Publication of the legislation in the Official Journal of the European Union comes after a lengthy and highly contested process which saw several unusual obstacles – including Member States reportedly tabling rare last minute objections during the two month scrutiny period.
The delegated regulation classifies titanium dioxide (TiO2) as a category 2 suspected carcinogen by inhalation under EU Regulation (EC) No 1272/2008. No changes to the regulation have been made since its initial adoption on 4 October.
Classification followed an opinion published by the Risk Assessment Committee (RAC) of the European Chemicals Agency (ECHA) in 2017. The regulation will enter into force after 20 days, with harmonised classifications applying from 9 September 2021.
New requirements that titanium dioxide-containing products to carry cancer warnings on the label will apply only to mixtures in powder form containing 1% or more of the substance with aerodynamic diameter of 10μm or less. For other forms and mixtures, the classification suggests specific notes to inform the users of the precautionary measures that need to be taken to minimise hazard.
While liquid and some solid mixtures are not classified, specific warning statements and labels need to be applied to those that contain more than 1% of titanium dioxide.
Many parts of the industry have disputed the opinions and rulings related to carcinogenicity – arguing that the risks are based on dust hazard which they said is not specific to titanium dioxide.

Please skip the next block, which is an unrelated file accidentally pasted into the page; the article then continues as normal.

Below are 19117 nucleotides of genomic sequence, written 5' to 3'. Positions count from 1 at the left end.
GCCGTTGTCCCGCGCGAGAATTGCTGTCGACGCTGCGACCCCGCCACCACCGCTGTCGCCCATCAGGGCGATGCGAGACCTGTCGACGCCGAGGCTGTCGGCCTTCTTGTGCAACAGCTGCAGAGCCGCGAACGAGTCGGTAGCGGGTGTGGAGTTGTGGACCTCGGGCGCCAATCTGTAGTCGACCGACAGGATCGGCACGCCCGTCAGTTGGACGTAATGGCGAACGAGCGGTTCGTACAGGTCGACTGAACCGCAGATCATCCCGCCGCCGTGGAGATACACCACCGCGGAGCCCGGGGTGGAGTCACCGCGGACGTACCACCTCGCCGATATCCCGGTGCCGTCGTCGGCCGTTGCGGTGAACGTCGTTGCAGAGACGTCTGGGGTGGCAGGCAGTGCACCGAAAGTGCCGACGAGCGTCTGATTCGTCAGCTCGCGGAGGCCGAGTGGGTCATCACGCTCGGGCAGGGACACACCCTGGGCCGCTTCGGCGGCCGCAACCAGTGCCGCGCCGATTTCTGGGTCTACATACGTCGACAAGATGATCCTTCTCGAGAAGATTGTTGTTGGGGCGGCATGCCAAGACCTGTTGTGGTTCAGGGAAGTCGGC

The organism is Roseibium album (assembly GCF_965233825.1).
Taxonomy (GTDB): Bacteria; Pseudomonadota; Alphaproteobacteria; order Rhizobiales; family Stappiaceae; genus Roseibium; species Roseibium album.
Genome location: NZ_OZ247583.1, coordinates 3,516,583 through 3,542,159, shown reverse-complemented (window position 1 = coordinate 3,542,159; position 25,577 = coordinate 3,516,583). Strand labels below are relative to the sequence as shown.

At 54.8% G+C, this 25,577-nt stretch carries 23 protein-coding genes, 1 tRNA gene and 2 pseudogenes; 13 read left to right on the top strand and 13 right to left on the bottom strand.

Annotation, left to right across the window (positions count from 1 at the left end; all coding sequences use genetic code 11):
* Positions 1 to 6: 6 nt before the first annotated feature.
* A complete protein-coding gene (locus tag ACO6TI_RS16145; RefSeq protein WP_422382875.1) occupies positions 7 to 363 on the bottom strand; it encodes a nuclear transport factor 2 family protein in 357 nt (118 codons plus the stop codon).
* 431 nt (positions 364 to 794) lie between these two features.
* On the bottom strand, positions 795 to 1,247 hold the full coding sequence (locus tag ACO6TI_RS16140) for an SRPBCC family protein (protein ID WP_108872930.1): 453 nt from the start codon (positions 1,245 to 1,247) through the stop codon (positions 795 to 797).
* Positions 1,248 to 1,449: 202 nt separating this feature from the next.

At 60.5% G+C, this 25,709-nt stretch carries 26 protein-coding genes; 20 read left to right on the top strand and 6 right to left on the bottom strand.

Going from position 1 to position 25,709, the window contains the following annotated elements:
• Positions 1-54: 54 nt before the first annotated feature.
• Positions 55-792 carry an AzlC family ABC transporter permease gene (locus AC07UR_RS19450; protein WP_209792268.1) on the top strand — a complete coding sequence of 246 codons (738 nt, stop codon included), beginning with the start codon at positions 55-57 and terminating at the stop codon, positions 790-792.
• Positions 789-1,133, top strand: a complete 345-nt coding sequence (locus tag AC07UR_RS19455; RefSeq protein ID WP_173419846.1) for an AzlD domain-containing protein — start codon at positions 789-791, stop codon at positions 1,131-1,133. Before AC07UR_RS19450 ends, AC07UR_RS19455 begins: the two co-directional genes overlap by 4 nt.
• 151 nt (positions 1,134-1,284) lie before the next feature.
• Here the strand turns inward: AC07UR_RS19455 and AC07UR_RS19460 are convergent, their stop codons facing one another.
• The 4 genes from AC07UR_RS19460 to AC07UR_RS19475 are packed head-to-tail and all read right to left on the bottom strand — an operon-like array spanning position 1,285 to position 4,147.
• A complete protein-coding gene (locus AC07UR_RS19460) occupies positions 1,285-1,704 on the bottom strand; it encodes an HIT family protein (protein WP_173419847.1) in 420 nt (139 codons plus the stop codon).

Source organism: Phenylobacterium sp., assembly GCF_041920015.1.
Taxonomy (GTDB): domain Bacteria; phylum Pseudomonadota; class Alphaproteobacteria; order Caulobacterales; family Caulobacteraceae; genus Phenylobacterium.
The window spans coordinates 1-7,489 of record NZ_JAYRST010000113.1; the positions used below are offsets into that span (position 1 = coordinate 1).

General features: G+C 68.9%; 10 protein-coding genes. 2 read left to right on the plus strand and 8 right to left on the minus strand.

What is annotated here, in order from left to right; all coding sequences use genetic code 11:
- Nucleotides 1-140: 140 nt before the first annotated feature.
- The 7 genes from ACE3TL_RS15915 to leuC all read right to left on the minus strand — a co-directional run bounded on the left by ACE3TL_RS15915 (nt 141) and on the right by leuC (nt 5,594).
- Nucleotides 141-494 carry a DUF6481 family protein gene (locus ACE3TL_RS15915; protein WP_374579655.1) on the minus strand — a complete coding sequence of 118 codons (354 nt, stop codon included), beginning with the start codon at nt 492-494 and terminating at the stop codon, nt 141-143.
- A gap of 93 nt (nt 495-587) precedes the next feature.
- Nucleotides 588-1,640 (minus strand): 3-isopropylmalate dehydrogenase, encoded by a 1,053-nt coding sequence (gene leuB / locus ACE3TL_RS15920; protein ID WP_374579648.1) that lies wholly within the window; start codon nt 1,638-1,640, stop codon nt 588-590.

A huge market
Titanium dioxide is used in a wide variety of products – from paints and coatings, to foods, textiles, pharmaceuticals and cosmetics.
Its is widely used as a pigment which has a bright whiteness, high opacity, and durability which make it ideal for certain applications.
The ingredient has played a central role in the development of cosmetic products for sensitive skin – where titanium dioxide in both its pigment and non-pigment forms have been commonly used.
Titanium dioxide is also commonly used in suncare products.
The Titanium Dioxide Manufacturers Association (TDMA) said it disagrees with the classification and has consistently made its views known throughout the regulatory discussion since 2017.
“This classification follows the opinion of the Risk Assessment Committee (RAC) of the European Chemicals Agency (ECHA) and is not based on any new scientific evidence or new understandings about potential harms,” said the association.
“The text attempts to constrain the classification to a hazard associated with the inhalation of excessive volumes of unbound TiO2 dust. This theoretical dust hazard is not new and critically it is not specific to TiO2 but applies to more than 300 substances.”
It added that titanium dioxide ‘has been safely used for over 100 years’ in a very broad array of beneficial products, many of which will now have to carry a hazard label despite there being no inhalation risk to consumers.
TDMA argued that even though the classification is only for the powder form, health warnings on many products that cannot be inhaled, like liquids and mixtures, are also likely to increase consumers' perception of risk and therefore influence the demand for them.
Furthermore, it noted that the text of the entry introduces several new concepts and terms “without providing any meaningful definitions or interpretative guidelines,” and warned that this will open the door to various interpretations.
The association said the time until 9 September 2021, when the regulation will come into full force, “will be needed to attempt to address ambiguities created by the text.”